“I didn't really feel it at the time, but clearly there was a certain amount of opportunity there, so I think I just passed the test doing that, and they were kind enough to give me an opportunity to show what I had this year on stage and it was a really cool experience.”

How does Sparks – a notorious self-critic – assess his debut performance on Perry’s, one of several stages that comprise the festival?

“I thought I just pulled a lot of rookie maneuvers. I was on technology that I hadn't used before and it wasn't really me. I probably should have stuck to what I knew, but I wanted to be a big-boy DJ and I ran into some technical problems,” Sparks explained.

“My mixing wasn't great, but you know what? I ended up having a great time still, and I played 35 minutes of music at Perry's, which is a legendary stage where I have seen many of my favorite artists perform; it was definitely a bit of an out-of-body experience and I got to play some music that I was really proud of having made.

“The kids [in attendance] – I will say they loved it. They were the ones that brought the energy and made me feel welcome, and at the end of the set they were chanting my name. From a musical standpoint I thought I had way more to give…but from a performance standpoint, people loved it, and I felt as the noon opening DJ your job is to get the crowd engaged, and if they're chanting your name at the end of the set, I think you did your job.

“As with hockey it's not always pretty, but I still feel like I got the win and that's all I really care about at the end of the day – is getting the win. I would say overall I have work to do still, and I think that's the fun part all of this, is you know I've had great moments; I've had tough moments in any of the careers that I've taken on, and the tough moments just make me want to bear down and be better going forward. It would be easy to tell you everything is perfect, but if I want to be a legitimate musician a lot more time has to be invested into the act. Overall, [it was] an unbeatable experience and something that I'm really hoping that I can find a way to do more in the future.”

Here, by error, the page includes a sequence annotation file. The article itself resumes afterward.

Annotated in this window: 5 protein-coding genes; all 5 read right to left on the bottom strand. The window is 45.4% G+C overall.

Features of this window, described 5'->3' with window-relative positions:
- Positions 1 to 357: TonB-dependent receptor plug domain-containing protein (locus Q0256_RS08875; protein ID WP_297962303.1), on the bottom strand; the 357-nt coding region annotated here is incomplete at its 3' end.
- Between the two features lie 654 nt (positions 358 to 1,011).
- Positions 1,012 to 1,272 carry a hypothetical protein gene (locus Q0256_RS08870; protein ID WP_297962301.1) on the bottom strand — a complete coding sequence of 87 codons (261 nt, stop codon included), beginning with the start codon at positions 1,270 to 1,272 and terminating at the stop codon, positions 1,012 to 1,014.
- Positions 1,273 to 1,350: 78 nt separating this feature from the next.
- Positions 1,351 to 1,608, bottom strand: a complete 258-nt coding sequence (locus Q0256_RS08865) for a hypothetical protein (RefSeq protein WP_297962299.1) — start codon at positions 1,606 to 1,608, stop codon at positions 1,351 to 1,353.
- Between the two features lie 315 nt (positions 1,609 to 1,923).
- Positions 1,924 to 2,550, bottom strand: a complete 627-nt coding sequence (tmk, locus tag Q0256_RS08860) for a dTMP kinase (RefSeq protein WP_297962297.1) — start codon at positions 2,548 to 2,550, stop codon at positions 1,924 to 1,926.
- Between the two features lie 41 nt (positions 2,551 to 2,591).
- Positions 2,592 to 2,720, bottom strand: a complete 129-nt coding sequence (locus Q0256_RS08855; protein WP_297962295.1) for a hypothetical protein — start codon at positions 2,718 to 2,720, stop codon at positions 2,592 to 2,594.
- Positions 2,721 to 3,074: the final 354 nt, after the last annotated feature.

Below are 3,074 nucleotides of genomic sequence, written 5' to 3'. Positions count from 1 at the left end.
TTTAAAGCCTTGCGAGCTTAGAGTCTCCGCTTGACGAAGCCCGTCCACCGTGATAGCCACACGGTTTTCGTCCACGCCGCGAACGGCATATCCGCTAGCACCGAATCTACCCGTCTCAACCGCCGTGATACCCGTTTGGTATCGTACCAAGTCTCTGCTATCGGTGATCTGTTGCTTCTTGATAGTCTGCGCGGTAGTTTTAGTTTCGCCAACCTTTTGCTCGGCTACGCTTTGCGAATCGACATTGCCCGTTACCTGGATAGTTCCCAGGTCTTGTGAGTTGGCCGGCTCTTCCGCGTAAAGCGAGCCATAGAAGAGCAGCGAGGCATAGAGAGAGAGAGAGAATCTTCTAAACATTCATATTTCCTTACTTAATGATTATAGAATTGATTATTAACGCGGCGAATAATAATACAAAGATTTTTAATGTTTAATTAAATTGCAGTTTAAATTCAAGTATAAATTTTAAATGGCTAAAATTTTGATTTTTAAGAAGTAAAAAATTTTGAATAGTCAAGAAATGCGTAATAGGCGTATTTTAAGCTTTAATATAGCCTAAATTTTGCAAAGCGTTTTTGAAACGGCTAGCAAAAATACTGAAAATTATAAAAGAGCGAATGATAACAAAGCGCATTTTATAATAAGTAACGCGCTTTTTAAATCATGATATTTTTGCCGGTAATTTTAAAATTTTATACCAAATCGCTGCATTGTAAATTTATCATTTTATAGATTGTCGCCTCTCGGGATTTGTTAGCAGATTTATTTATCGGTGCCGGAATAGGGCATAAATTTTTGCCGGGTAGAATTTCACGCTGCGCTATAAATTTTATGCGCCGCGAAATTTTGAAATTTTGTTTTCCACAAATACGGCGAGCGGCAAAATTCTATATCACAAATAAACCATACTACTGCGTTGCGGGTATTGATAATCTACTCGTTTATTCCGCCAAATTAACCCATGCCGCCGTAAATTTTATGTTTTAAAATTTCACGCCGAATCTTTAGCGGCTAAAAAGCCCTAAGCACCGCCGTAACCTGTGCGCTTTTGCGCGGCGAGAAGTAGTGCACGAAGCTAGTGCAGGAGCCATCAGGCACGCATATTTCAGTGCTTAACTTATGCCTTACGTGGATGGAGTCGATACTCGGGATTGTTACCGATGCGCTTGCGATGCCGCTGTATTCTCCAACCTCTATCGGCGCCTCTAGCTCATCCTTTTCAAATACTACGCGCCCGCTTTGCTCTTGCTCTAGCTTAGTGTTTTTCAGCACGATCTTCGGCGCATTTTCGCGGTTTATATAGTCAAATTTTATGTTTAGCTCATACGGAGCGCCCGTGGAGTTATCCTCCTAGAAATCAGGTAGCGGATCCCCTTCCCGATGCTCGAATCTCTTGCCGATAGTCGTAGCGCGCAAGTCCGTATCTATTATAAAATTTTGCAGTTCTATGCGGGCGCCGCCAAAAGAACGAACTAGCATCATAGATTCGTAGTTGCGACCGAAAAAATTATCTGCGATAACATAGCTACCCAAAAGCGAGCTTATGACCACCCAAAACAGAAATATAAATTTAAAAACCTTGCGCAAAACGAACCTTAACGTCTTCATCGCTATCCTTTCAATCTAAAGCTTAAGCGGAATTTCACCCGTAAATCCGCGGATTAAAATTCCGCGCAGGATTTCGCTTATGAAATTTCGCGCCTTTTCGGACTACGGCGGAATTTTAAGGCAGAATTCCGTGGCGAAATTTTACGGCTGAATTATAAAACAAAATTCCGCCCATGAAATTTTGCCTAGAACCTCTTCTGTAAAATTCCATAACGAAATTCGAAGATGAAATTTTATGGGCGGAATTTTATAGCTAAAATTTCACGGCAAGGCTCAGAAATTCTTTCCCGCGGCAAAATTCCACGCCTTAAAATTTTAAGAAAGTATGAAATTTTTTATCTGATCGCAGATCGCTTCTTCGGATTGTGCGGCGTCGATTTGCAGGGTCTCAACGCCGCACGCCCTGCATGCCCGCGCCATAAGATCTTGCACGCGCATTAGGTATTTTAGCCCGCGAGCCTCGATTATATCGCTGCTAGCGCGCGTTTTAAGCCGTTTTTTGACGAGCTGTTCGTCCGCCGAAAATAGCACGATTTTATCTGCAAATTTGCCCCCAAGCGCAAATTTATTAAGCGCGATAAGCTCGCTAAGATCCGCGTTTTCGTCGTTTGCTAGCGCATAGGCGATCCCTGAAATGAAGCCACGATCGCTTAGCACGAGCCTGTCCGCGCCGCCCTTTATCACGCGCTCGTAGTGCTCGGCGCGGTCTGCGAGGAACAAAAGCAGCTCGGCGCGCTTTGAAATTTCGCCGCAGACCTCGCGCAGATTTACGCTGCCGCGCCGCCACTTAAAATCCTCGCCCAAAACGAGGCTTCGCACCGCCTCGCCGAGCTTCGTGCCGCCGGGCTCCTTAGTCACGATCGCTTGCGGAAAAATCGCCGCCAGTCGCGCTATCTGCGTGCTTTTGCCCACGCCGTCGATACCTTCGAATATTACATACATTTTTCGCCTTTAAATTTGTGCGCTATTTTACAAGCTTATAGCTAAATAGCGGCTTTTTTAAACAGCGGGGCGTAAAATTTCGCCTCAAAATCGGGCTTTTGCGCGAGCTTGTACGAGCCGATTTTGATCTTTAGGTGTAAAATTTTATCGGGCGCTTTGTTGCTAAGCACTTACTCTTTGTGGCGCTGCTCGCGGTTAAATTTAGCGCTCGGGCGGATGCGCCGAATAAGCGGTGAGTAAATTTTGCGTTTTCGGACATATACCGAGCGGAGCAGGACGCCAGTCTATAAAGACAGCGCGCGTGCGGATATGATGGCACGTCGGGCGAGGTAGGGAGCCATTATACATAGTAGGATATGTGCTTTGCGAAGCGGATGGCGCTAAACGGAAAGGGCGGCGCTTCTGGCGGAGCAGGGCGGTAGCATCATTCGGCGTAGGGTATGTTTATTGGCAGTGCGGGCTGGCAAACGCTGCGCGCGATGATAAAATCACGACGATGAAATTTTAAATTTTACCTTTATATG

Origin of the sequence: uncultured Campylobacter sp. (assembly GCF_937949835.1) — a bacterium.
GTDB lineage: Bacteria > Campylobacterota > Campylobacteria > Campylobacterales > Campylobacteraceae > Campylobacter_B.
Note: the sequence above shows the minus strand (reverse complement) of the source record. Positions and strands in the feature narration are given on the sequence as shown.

The irony of the fans chanting his stage name is not lost on Sparks.

“Honestly, it's funny because it's like the character of Bucky Cheds kind of screams for attention, but the true reason for it is because I wanted to stay out of the eyes of attention,” Sparks said with a chuckle. “So to get booked for Lollapalooza under that name kind of ruined the whole thing that I had built up and had going for so many years, because it was kind of like my own thing that nobody really knew about it for the most part. But...things happen for whatever reason, and it was cool to get that opportunity to play as a character that I kind of cultivated over the years.”

By no means, however, should one infer that this latest venture means Sparks has hung up his skates and stored his pads in mothballs. He’s still seeking that next opportunity in “The Show,” and getting that next win on the ice.

After beginning the 2020-21 campaign with Orlando before earning an American Hockey League contract with the Calgary Flames, Sparks parlayed his performance into a one-year NHL contract with the L.A. Kings for the 2021-22 season, where he primarily played an hour east outside of Los Angeles with the Kings’ AHL affiliate in Ontario. The season notably included a victorious return to the NHL for Sparks in mid-December in a 3-2 win at Washington that was followed by an emotional and soul-baring post-game media scrum.

Throughout the season, however, Sparks battled through injury, and the veteran netminder currently finds himself an unrestricted free agent, seeking a new contract.

Apart from a trip in mid-July to Italy for his sister’s wedding, Sparks has been in the gym five days a week training with sports scientist and performance coach Ian Mack, whom he has worked with over the last two off-seasons. He also regularly participates in summer on-ice sessions throughout the Chicagoland area with several other pro-level players, among them Patrick Kane, Connor Carrick, J.T. Compher and Riley Sheahan.

The desire and dedication is clearly there. While he still battles to earn that next NHL job, Sparks acknowledged the double-edged sword of Bucky Cheds’ ascension.

“I kind of feel like having performed Lollapalooza might have given people a little bit of a pause as to like, ‘What's he doing?’ – you know? It's just very off the beaten path of what professional hockey is accustomed to, and so I feel like I'm kind of working uphill to find an opportunity,” Sparks conceded. “But it’s like I said with the DJing stuff – you don't know when it's gonna come or who's gonna give it to you, but you know if you put in the work you’ll at least be ready for the next opportunity.

“I was undefeated in the NHL last year with a .936 save percentage. I feel like a lot of teams probably could use a goalie who can win a game. It's a tough league and that's a tough league to win games; all I’ll say is I'm not even 30 years old yet, and I'm just waiting for the next opportunity to go prove that I can win hockey games.”